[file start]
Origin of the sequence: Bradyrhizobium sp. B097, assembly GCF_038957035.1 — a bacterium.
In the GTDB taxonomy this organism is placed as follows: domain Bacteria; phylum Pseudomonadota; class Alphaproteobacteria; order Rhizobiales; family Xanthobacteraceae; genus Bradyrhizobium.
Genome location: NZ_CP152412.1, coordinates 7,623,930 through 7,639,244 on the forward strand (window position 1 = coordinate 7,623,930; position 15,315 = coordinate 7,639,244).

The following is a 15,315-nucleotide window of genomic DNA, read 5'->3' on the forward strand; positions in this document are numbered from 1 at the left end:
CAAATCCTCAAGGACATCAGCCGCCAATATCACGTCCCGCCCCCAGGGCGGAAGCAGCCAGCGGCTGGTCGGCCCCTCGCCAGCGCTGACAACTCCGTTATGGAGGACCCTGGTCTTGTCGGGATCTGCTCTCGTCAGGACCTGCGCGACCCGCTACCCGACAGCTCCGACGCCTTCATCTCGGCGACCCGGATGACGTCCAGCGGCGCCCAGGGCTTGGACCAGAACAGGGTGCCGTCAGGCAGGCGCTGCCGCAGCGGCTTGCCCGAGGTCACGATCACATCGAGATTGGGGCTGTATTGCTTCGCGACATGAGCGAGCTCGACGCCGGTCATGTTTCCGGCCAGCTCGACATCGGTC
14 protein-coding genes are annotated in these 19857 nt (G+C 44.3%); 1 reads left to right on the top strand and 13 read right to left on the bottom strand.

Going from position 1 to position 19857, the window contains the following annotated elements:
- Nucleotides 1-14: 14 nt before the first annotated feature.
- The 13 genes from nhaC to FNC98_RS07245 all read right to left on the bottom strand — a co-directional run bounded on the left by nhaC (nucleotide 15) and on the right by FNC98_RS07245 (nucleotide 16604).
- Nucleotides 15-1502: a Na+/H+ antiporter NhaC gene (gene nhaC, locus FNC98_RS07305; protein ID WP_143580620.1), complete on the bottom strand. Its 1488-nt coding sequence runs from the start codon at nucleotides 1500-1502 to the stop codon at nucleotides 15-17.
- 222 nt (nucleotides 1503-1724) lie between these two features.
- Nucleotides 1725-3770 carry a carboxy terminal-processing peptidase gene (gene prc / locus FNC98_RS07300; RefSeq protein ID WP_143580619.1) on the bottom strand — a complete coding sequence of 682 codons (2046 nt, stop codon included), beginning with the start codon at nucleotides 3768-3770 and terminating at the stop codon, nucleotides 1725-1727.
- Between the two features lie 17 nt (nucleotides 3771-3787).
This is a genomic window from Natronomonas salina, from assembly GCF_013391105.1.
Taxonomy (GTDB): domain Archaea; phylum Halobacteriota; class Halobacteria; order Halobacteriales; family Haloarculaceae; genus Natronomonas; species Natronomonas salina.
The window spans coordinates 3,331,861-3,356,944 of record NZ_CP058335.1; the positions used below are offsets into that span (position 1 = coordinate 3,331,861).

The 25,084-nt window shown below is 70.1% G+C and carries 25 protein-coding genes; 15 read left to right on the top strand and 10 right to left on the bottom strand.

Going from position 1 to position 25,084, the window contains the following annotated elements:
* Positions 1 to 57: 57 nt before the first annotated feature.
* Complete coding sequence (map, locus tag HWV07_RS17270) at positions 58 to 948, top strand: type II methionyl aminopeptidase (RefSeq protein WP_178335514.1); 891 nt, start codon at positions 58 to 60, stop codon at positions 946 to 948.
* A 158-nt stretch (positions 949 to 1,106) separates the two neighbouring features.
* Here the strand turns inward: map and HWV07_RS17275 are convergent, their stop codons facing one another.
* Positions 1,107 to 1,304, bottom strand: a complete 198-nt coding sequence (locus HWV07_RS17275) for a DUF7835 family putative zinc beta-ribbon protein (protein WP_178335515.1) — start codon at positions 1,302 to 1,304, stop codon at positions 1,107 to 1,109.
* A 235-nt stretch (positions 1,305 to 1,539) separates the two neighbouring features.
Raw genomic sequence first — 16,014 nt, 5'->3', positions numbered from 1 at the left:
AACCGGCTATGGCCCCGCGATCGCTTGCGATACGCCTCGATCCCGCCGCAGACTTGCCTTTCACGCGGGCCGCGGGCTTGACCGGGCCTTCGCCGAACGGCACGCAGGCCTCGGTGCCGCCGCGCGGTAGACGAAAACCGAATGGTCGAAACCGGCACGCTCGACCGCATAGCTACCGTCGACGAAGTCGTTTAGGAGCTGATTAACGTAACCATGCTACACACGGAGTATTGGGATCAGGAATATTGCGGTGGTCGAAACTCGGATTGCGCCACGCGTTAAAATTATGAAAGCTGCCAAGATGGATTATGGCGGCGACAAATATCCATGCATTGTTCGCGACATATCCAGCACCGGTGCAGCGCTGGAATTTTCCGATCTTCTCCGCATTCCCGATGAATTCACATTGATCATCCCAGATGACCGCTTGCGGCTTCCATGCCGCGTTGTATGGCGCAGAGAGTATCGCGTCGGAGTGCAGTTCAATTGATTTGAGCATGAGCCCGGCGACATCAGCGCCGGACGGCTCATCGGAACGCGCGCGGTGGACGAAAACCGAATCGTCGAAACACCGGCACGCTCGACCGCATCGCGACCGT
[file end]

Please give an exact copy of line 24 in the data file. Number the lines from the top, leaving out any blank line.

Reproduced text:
* A 235-nt stretch (positions 1,305 to 1,539) separates the two neighbouring features.